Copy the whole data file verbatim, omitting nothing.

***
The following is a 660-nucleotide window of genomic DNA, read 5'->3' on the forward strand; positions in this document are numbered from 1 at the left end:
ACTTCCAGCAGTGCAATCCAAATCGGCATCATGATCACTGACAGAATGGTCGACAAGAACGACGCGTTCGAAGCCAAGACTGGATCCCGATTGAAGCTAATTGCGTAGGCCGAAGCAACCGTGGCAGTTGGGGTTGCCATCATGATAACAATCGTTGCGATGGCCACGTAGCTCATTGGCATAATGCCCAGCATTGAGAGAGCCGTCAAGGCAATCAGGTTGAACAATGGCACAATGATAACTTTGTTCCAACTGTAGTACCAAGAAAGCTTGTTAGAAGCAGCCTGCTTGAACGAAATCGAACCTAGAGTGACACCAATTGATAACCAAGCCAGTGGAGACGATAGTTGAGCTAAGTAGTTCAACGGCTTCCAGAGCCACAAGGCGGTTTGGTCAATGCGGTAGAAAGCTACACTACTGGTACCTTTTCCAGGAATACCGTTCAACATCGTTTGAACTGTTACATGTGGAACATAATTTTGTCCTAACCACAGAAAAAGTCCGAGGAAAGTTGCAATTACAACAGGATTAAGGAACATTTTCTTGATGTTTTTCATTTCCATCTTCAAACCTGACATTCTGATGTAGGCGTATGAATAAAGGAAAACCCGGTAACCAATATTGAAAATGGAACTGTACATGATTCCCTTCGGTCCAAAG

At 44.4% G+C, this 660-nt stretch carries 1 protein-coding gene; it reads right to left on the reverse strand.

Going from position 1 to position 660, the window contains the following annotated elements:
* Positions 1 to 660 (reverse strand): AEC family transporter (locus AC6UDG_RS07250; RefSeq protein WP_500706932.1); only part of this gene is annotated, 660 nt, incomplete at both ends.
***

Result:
The following is a 660-nucleotide window of genomic DNA, read 5'->3' on the forward strand; positions in this document are numbered from 1 at the left end:
ACTTCCAGCAGTGCAATCCAAATCGGCATCATGATCACTGACAGAATGGTCGACAAGAACGACGCGTTCGAAGCCAAGACTGGATCCCGATTGAAGCTAATTGCGTAGGCCGAAGCAACCGTGGCAGTTGGGGTTGCCATCATGATAACAATCGTTGCGATGGCCACGTAGCTCATTGGCATAATGCCCAGCATTGAGAGAGCCGTCAAGGCAATCAGGTTGAACAATGGCACAATGATAACTTTGTTCCAACTGTAGTACCAAGAAAGCTTGTTAGAAGCAGCCTGCTTGAACGAAATCGAACCTAGAGTGACACCAATTGATAACCAAGCCAGTGGAGACGATAGTTGAGCTAAGTAGTTCAACGGCTTCCAGAGCCACAAGGCGGTTTGGTCAATGCGGTAGAAAGCTACACTACTGGTACCTTTTCCAGGAATACCGTTCAACATCGTTTGAACTGTTACATGTGGAACATAATTTTGTCCTAACCACAGAAAAAGTCCGAGGAAAGTTGCAATTACAACAGGATTAAGGAACATTTTCTTGATGTTTTTCATTTCCATCTTCAAACCTGACATTCTGATGTAGGCGTATGAATAAAGGAAAACCCGGTAACCAATATTGAAAATGGAACTGTACATGATTCCCTTCGGTCCAAAG

At 44.4% G+C, this 660-nt stretch carries 1 protein-coding gene; it reads right to left on the reverse strand.

Going from position 1 to position 660, the window contains the following annotated elements:
* Positions 1 to 660 (reverse strand): AEC family transporter (locus AC6UDG_RS07250; RefSeq protein WP_500706932.1); only part of this gene is annotated, 660 nt, incomplete at both ends.